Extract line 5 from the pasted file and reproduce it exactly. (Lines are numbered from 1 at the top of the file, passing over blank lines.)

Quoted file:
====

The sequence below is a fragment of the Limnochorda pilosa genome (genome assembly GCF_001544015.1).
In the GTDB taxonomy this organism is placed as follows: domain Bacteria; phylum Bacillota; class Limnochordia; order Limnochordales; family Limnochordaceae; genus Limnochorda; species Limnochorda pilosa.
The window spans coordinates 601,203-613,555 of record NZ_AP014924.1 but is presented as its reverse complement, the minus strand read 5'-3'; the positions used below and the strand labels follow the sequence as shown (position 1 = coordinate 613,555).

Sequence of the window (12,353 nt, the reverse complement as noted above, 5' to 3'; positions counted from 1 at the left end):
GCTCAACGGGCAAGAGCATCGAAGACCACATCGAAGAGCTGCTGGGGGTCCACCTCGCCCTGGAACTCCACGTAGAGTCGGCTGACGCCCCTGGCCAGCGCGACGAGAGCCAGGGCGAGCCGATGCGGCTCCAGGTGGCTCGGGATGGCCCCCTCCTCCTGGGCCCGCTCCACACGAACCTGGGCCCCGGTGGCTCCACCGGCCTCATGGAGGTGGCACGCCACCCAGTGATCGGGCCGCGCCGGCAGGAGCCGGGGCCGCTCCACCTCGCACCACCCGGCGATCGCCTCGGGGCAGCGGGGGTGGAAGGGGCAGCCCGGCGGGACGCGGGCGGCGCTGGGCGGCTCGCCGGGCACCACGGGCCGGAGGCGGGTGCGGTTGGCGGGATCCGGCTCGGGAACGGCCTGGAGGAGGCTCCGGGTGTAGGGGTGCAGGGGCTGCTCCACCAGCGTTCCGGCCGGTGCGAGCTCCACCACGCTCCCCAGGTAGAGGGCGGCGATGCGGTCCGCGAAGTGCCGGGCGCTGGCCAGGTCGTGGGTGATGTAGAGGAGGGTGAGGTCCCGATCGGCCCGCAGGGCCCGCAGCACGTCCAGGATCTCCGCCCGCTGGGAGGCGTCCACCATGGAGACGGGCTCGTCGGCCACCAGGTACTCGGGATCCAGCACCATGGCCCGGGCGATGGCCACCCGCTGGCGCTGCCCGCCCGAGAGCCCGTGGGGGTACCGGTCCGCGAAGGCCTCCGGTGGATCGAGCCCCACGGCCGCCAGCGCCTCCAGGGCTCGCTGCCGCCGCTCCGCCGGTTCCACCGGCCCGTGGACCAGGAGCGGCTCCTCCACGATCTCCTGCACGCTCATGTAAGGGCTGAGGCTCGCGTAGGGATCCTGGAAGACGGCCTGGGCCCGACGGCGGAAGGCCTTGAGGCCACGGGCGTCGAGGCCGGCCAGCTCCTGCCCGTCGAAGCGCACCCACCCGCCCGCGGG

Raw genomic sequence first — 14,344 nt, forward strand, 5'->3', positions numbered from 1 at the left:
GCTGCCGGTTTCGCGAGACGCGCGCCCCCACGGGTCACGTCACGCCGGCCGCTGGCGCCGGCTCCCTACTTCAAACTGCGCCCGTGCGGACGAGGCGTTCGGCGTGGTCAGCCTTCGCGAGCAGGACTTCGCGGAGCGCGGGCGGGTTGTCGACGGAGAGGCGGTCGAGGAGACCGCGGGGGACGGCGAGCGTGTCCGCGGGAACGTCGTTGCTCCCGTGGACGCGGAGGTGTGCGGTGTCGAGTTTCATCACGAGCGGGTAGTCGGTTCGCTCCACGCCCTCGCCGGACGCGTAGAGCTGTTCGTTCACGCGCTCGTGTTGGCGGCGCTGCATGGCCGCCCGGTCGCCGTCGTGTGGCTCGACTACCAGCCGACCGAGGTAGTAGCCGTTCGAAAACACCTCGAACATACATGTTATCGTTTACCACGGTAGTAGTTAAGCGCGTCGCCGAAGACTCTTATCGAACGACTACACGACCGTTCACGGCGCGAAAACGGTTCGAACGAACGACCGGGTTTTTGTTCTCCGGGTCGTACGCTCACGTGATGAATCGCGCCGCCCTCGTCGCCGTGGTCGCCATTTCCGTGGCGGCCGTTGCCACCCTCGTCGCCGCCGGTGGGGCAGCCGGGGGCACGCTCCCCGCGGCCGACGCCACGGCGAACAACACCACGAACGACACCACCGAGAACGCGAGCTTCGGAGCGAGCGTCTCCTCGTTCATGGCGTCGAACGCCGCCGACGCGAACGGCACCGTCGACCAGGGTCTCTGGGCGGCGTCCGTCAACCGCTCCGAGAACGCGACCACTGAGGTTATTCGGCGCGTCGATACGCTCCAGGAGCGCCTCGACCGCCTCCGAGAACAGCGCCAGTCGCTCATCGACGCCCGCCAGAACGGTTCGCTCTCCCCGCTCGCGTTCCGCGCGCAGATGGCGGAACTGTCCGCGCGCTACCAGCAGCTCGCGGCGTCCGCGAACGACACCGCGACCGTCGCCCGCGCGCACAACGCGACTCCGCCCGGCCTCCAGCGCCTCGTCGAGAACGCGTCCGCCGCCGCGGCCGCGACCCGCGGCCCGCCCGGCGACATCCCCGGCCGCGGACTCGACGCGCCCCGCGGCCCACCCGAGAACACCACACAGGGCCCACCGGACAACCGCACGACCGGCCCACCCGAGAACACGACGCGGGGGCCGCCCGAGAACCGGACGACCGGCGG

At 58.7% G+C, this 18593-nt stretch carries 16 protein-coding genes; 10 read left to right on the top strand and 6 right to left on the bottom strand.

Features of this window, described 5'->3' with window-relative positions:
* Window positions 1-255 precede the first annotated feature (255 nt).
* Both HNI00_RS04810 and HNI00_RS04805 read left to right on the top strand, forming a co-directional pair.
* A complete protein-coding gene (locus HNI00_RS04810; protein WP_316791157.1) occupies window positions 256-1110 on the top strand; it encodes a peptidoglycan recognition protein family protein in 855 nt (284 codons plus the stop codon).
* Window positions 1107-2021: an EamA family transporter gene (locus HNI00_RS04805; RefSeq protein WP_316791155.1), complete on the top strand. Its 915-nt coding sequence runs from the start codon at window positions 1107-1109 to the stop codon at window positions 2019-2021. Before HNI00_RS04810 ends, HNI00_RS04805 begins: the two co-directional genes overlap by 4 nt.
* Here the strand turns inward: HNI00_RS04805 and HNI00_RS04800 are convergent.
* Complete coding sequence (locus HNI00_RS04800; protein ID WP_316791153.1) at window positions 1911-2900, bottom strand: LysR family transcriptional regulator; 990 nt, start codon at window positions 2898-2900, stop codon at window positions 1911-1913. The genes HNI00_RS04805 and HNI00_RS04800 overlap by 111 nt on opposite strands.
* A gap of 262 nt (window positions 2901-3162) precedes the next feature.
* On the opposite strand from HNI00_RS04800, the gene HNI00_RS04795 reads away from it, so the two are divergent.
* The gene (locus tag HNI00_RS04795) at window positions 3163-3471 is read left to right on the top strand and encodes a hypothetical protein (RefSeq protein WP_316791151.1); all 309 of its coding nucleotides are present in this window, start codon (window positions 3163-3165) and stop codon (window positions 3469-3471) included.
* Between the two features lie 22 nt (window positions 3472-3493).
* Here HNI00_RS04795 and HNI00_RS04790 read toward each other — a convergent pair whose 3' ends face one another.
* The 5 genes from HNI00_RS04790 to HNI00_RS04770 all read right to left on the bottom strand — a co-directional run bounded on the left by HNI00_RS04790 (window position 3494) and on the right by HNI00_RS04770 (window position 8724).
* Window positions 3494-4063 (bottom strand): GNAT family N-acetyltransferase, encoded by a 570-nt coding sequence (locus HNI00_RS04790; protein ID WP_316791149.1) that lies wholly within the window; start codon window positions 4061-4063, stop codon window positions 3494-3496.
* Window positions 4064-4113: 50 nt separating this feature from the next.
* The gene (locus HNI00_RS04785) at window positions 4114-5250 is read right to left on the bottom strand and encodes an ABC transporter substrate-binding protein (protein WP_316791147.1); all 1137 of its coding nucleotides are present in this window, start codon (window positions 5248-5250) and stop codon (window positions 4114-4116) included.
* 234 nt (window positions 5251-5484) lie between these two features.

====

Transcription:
GCTCAACGGGCAAGAGCATCGAAGACCACATCGAAGAGCTGCTGGGGGTCCACCTCGCCCTGGAACTCCACGTAGAGTCGGCTGACGCCCCTGGCCAGCGCGACGAGAGCCAGGGCGAGCCGATGCGGCTCCAGGTGGCTCGGGATGGCCCCCTCCTCCTGGGCCCGCTCCACACGAACCTGGGCCCCGGTGGCTCCACCGGCCTCATGGAGGTGGCACGCCACCCAGTGATCGGGCCGCGCCGGCAGGAGCCGGGGCCGCTCCACCTCGCACCACCCGGCGATCGCCTCGGGGCAGCGGGGGTGGAAGGGGCAGCCCGGCGGGACGCGGGCGGCGCTGGGCGGCTCGCCGGGCACCACGGGCCGGAGGCGGGTGCGGTTGGCGGGATCCGGCTCGGGAACGGCCTGGAGGAGGCTCCGGGTGTAGGGGTGCAGGGGCTGCTCCACCAGCGTTCCGGCCGGTGCGAGCTCCACCACGCTCCCCAGGTAGAGGGCGGCGATGCGGTCCGCGAAGTGCCGGGCGCTGGCCAGGTCGTGGGTGATGTAGAGGAGGGTGAGGTCCCGATCGGCCCGCAGGGCCCGCAGCACGTCCAGGATCTCCGCCCGCTGGGAGGCGTCCACCATGGAGACGGGCTCGTCGGCCACCAGGTACTCGGGATCCAGCACCATGGCCCGGGCGATGGCCACCCGCTGGCGCTGCCCGCCCGAGAGCCCGTGGGGGTACCGGTCCGCGAAGGCCTCCGGTGGATCGAGCCCCACGGCCGCCAGCGCCTCCAGGGCTCGCTGCCGCCGCTCCGCCGGTTCCACCGGCCCGTGGACCAGGAGCGGCTCCTCCACGATCTCCTGCACGCTCATGTAAGGGCTGAGGCTCGCGTAGGGATCCTGGAAGACGGCCTGGGCCCGACGGCGGAAGGCCTTGAGGCCACGGGCGTCGAGGCCGGCCAGCTCCTGCCCGTCGAAGCGCACCCACCCGCCCGCGGG